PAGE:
An Apology to My Fellow Black Women

Photo Credit: Deposit Photos
by Nancy Laws

American Black women have always been painted negatively in the U.S. media, which also influences the international community. From the Mammy to Jezebel to Sapphire, these stereotypes have affected society’s view of the Black Woman, setting the tone for her treatment by other communities before she is even given the opportunity to prove otherwise.

I remember when I first started middle school in the predominantly white community of Midlothian, Texas. Not only was I one of a handful of Black students, but our family was the only African family in the entire city. Having to make friends turned my stomach upside down, as somebody who had always been very shy. The fear of rejection was too difficult to get over in my mind. I was drawn to quiet, intellectual individuals like my myself. Even at that age, I was very focused, thanks to a mother who drilled the importance of academic success into my head day and night. I found it difficult to relate to my African-American classmates due to our cultural differences.

My first encounter with a fellow Black female classmate was a nightmare. I had taken my hair out of braids for the first time, and she accused me of wearing a wig. She began jabbing in my hair and yelling out to the whole class that I had a weave on. At the time, I did not understand that she was simply a bully and that bullies can be found across all racial groups. I allowed myself to carry this particular memory with me throughout school, and did not have a single African-American friend until years after I graduated. Now I find the whole idea to be ridiculous, but it made sense in my mind at the time, due to the preconceived notions my family had about American Black women. My mother was horrified the first day that my sister came home with a group of her girlfriends in high school, and listened as they sat back on the couch and told us stories of other Black girls being caught giving oral sex in the school stairway. My very conservative mother told her she could no longer be friends with these “type” of girls.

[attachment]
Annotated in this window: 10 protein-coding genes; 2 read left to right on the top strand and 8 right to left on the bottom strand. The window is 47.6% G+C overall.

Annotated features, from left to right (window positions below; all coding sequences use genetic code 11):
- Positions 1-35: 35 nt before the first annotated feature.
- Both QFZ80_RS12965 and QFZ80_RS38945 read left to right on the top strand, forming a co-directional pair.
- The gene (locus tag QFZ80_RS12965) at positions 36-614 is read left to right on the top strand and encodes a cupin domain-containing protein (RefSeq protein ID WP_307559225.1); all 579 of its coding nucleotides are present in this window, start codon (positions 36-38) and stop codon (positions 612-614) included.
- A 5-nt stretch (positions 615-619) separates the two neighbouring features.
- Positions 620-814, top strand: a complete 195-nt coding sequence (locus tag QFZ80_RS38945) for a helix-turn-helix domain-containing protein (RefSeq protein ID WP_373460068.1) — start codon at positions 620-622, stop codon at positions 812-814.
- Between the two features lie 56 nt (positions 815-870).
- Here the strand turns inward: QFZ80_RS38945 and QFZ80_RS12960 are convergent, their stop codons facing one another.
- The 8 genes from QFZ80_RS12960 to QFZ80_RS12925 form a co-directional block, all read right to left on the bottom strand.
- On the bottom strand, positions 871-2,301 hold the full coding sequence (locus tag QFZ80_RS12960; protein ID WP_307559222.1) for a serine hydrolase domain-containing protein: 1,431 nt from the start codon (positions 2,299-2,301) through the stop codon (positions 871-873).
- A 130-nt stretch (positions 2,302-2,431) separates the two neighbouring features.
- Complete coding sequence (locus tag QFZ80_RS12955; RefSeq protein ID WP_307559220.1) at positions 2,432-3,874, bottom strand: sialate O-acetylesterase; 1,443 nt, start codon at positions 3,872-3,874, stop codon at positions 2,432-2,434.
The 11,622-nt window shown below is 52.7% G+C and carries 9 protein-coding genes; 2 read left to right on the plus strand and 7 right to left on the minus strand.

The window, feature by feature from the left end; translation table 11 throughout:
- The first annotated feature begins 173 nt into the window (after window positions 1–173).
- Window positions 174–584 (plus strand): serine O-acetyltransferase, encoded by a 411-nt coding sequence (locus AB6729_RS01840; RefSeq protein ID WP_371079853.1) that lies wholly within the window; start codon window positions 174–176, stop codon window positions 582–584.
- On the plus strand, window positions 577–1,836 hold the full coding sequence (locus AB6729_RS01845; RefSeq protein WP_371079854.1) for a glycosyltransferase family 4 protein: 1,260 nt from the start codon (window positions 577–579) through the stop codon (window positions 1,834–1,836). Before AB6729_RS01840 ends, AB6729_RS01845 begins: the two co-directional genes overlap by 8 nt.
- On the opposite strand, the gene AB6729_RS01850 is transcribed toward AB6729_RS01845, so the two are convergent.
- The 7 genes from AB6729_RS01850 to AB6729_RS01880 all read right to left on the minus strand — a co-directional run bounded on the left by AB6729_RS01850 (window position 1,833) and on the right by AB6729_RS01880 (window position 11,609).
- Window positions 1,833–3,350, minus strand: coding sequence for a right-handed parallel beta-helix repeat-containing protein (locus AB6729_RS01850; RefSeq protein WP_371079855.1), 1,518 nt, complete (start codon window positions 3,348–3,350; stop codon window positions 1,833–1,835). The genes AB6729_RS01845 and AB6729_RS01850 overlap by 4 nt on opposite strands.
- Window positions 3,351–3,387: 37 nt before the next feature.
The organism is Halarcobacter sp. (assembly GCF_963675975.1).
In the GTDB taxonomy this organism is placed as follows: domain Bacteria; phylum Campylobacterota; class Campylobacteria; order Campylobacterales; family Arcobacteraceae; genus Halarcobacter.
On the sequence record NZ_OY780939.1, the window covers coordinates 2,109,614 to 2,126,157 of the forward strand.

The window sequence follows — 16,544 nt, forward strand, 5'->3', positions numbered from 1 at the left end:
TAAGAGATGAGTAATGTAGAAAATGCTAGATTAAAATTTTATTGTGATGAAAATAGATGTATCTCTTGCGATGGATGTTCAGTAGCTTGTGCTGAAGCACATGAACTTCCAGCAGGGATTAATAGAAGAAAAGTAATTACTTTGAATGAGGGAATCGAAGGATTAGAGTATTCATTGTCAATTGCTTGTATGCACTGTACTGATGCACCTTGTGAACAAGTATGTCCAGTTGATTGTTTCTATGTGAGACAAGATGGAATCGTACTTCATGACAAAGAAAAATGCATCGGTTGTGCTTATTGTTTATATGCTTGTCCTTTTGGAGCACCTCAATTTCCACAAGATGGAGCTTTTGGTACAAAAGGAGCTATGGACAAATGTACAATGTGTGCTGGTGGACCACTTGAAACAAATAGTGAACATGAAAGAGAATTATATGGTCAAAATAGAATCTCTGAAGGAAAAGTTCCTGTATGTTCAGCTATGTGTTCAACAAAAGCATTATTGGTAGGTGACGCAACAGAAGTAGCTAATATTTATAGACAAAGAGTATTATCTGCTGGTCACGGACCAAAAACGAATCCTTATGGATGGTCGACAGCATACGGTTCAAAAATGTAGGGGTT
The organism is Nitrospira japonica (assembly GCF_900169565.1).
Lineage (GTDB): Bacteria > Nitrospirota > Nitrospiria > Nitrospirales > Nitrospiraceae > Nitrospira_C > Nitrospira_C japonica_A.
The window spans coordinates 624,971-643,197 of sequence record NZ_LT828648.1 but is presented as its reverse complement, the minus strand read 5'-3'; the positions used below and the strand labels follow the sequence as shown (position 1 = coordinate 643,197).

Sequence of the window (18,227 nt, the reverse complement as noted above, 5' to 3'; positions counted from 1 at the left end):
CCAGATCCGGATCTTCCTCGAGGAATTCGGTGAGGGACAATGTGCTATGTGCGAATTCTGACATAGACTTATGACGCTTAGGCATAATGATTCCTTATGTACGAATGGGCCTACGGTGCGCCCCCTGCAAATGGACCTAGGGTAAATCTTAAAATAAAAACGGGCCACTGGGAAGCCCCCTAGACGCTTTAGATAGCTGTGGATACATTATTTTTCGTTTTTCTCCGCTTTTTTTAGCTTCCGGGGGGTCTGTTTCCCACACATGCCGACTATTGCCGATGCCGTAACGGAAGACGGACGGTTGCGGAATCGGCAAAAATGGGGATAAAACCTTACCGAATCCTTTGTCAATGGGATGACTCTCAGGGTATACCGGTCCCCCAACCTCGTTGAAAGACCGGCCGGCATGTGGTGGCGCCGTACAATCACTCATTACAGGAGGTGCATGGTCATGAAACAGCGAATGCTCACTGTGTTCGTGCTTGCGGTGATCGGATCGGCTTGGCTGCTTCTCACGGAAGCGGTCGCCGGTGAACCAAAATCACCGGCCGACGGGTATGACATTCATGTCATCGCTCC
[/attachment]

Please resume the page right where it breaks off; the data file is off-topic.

My husband, whom I married at the age of 22 was my first African-American friend and the first black man outside of our close knit African community that I dated. Not only was he nothing like what I thought he may have been—neither were his mother and sister.

Being married to Corey, I have learned that there are stereotypes about African women as well: That we are dirty. And that we are docile and submissive—to the point where we do not mind if men treat us as if we are worthless. I was appalled when I learned of these stereotypes, but could I really be angry? After all, how long did I hold my inaccurate views of Black Americans?

I feel as if I owe my sisters an apology. Raising three daughters in a world that judges Black women before taking the time to know or understand us has opened my eyes to my own wrongdoings. My father-in-law once told me the story of an African woman who told him that she did not associate herself with African-Americans because they were loud and dangerous. He ask her if the Klu Klux Klan still roamed free, and she stood next to an African-American woman, would she be allowed to live because she is African—or would the two of them be killed together because they both had dark skin?

I often have this question on my mind, as I have come to realize that fearing somebody simply because you do not understand that person makes no sense, no matter what the color or cultural background may be. This is the mindset that I want to instill in all my children, because it is the only way that we will be able to build a better world. Obviously there are Black women out there who are promiscuous, loud, full of anger and rage, and abusive, but there are Caucasian, Asian, European, and Hispanic women that are the same way. We do have a lot of beautiful, strong, kind, submissive, talented women in our community, whether we are African, American, Asian, or European. As Black women we will be judged no matter where in this world we choose to go, so why should we judge each other? Rather, we should take the opportunity to understand where all these stereotypes begin, so that we can work collectively against them. Creating better role models in our communities should be one of the first and most important steps, so that we can begin to teach our daughters that they don’t have to accept the labels they are given.

To my fellow empowered Black women: I apologize and I love you.

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